Changing consumer attitudes and a taste for new types of models are predicted to shake up the luxury yachting industry in 2023. At the start of the new year, we look ahead to this year’s anticipated trends.


Changing consumer attitudes and a taste for new types of models are predicted to shake up the luxury yachting industry in 2023. At the start of the new year, we look ahead to this year’s anticipated trends.

Living for Today

Demarest superyacht

The number of superyachts under construction has risen from 1,024 in 2022 to 1,203, making this year another record-breaker. Prompted by the extreme circumstances of the pandemic, customers have stopped saving and are splashing out on a superyacht instead. With a huge increase in new builds leaving shipyards struggling to keep up with demand (Burgess defined the average wait-time for custom yachts as now taking up to four years), the second-hand market has also spiked. Brokers have also noticed charter slots are yet again booking up quickly, and luxury travel agents including Pelorus and Eyos have seen more clients than ever investing in “once in a lifetime” expedition trips to adventurous locations.

Exploring Further

Lurssens 107m Project Icecap
Lürssen’s 107m Project Icecap. Image: DrDuu for Boat International

The demand for expedition-capable vessels continues to rise, reflecting a clear trend in owners wanting to explore extreme cruising grounds from Antarctica to the Arctic Circle. Explorer yachts are typically full displacement vessels with longer cruising ranges, extended storage space, hardy hulls for venturing into frozen waters and impressive water toys and facilities including helipads, dive centres, ski rooms or submersibles. In 2023, expedition yachts have become the second most popular type of vessel under construction, with hotly anticipated deliveries including Damen’s 75m Wingman, a 100m-plus explorer by Freire and Lürssen’s 107m Project Icecap.

Rise of the Dayboat

55 Open Sunreef Power exterior 04
Sunreef 55 Open Power

Expect an influx of new dayboat models in 2023 as major shipyards cater to a growing demand. Influenced by the success of brands like Van Dutch, Pardo, Fjord and Axopar, Sunseeker is debuting its Superhawk 55 at Boot Dusseldorf 2023 and Jeanneau’s DB/43 had over a year of orders before its premiere at last September’s Cannes Yachting Festival. Before production had even started, Sunreef had already received six orders for its new 55 Open Power. “Boaters are increasingly using their boats for short day trips. In the 30-50ft size, luxury dayboats are progressively becoming the main segment of the market in the Mediterranean and Florida,” said Paul Blanc, Brand Director of Jeanneau, which debuts its next dayboat, the DB/37, at Boot Dusseldorf 2023. Sunseeker’s Sales Director Sean Robertson anticipates that the Superhawk 55 will “take the market by storm” after being “hounded by clients and dealers for the last seven or eight years” to produce such a model.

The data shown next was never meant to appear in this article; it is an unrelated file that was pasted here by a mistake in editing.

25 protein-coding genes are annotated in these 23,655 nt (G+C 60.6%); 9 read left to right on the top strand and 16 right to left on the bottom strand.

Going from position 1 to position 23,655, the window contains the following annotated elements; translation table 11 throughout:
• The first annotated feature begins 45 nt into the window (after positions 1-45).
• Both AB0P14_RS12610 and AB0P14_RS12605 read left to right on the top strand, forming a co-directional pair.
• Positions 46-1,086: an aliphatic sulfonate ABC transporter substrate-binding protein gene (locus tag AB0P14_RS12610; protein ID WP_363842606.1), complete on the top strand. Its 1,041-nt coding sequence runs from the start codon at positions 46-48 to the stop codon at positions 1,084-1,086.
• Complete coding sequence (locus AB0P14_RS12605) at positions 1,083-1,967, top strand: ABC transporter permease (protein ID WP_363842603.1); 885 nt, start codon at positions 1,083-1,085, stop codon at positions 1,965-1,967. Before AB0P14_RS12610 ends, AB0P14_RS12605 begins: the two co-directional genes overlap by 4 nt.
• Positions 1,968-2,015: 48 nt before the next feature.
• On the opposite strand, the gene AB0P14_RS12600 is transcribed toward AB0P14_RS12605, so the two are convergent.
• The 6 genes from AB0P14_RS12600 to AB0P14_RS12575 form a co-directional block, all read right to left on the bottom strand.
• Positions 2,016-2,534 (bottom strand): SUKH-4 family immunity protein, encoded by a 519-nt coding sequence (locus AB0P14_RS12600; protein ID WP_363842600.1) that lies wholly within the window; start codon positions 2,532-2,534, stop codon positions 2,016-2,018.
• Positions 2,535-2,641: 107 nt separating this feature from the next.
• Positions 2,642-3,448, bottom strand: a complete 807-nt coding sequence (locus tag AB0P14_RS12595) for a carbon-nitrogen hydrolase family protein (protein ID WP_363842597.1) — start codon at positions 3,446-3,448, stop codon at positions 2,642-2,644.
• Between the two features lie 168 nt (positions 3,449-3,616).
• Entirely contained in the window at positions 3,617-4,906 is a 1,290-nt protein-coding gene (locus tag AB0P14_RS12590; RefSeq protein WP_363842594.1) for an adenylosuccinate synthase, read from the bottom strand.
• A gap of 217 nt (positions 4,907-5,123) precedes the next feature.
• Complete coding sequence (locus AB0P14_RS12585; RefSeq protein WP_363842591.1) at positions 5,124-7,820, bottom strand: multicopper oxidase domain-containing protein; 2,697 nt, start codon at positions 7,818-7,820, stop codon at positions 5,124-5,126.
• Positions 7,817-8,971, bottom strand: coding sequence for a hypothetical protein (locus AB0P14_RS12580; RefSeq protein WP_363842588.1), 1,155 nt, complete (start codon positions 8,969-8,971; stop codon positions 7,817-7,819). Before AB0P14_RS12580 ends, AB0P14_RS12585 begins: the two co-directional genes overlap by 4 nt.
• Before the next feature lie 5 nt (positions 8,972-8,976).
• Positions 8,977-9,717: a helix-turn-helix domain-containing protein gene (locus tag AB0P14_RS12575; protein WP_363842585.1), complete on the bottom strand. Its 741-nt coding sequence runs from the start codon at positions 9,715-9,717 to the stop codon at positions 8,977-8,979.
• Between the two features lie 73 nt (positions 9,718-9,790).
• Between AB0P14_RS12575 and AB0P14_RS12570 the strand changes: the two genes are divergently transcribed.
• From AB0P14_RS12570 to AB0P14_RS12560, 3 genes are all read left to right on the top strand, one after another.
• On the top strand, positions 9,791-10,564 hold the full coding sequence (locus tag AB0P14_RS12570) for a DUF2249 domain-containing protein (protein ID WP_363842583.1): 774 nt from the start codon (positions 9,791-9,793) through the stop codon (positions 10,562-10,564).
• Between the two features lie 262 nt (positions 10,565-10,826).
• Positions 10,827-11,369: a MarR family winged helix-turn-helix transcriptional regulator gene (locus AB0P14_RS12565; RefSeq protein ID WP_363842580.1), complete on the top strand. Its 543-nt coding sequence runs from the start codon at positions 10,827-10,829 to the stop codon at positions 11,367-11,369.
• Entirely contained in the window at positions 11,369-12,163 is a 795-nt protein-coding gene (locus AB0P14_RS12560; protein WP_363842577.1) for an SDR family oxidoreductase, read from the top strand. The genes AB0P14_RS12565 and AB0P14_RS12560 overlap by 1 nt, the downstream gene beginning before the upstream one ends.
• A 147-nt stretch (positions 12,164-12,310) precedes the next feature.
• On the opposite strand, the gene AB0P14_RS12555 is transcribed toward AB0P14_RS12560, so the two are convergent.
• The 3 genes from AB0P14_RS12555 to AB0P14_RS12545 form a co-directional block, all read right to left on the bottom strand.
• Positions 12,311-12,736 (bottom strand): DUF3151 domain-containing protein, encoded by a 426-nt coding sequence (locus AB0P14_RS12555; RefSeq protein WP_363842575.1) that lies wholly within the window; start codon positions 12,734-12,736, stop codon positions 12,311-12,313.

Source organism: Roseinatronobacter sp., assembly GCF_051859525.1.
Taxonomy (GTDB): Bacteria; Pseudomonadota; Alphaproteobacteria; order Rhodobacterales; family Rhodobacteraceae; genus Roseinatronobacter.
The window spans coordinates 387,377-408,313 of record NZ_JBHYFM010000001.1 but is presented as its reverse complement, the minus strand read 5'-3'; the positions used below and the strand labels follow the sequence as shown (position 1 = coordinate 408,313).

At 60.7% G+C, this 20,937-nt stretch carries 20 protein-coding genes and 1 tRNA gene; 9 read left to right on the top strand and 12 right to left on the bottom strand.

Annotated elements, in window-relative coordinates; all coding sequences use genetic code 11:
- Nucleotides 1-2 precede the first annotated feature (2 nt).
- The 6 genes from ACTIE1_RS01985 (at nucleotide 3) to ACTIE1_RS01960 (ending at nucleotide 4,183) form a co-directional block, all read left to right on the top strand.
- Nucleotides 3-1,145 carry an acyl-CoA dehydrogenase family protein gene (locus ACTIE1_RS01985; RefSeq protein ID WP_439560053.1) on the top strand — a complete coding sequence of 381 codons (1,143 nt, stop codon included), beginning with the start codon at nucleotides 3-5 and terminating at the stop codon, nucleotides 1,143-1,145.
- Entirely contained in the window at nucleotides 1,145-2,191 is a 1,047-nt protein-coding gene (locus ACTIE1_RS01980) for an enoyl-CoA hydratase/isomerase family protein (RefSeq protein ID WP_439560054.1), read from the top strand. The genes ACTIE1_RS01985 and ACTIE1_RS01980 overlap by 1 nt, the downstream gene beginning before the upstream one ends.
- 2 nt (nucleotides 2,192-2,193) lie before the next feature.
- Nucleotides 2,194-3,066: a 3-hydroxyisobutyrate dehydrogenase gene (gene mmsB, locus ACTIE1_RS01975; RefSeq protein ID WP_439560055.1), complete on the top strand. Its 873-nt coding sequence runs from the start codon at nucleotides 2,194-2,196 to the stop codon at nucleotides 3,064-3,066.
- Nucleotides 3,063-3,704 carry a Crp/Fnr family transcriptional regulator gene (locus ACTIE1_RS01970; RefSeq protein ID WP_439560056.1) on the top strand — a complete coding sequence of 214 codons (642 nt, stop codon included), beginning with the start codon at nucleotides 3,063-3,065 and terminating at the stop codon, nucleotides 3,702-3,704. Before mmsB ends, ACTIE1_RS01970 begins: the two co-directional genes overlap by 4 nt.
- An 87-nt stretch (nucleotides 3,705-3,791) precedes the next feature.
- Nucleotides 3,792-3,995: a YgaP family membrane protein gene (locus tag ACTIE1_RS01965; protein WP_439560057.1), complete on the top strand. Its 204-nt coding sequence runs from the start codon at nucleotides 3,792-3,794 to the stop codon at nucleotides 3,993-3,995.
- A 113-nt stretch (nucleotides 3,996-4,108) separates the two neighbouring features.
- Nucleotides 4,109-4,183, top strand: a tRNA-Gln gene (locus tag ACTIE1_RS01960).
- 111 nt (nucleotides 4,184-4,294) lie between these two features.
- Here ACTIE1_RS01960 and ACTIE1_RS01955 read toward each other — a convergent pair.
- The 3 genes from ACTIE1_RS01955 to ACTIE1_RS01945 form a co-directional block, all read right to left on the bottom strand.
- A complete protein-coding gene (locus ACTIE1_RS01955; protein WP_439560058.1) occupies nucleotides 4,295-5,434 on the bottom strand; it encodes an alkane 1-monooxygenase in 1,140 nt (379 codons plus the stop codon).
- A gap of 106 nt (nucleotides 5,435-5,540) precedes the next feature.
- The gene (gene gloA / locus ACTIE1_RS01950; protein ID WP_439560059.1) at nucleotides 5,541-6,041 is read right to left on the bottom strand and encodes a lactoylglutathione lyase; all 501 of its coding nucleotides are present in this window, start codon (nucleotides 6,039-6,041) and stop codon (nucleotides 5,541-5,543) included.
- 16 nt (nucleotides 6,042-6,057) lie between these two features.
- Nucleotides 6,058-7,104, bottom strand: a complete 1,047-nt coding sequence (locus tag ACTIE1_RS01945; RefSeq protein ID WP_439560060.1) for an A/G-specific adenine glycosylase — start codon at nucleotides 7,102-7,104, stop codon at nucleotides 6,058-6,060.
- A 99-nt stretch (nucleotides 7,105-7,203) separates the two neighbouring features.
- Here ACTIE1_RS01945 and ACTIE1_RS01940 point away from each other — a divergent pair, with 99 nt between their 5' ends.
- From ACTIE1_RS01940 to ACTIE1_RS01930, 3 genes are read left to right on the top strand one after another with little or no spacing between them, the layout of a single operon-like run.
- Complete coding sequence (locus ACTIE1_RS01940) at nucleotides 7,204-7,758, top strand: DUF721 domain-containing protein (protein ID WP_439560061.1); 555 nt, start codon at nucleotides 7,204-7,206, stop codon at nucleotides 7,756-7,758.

An Eco-conscious Fleet

Sunreef 43M
Sunreef 43M Eco

In 2022, only six superyachts with hybrid engines were delivered. Expect more in 2023 as boat builders increasingly focus on launching eco-conscious vessels, many of which will also incorporate greener materials like synthetic teak decking, faux leather upholstery and the addition of solar panels as alternative energy sources. The largest hybrid deliveries slated for 2023 are Lürssen’s Project Icecap and Admiral’s 76m Project Blue Marlin. Amels is expected to deliver multiple 60m hybrids (Project Snow and Project Witchcraft), Wider is producing multiple models of its green Widercat 92 and construction is progressing well on Silent Yachts’ VisionF 82 model, while Sunreef’s many solar-electric or hybrid Eco projects include the recently commissioned Sunreef 43M Eco.

Marina Upgrades

1 ONE15 Marina Sentosa Cove Updated 660 X 371

As travel destinations open around the world, many superyacht hubs are investing in upgraded facilities to attract the best boats to their cruising grounds. Visitors can now expect better connectivity, enhanced security and services and larger berths to accommodate ever-lengthening yachts. Some of the biggest overhauls in Asia recently include the multi-million upgrade of ONE°15 Marina Sentosa Cove in Singapore and the new Lantau Yacht Club in Hong Kong. Elsewhere, Hurricane Hole marina in The Bahamas has reopened its doors after extensive renovations and Costa Rica’s new Flamingo Marina is underway following the country’s relaxation of yachting restrictions. Further into the future, there are several major marina projects currently under construction in The Middle East, including NEOM city in Saudi Arabia, The Pearl marina in Doha and Dubai Harbour in the UAE.

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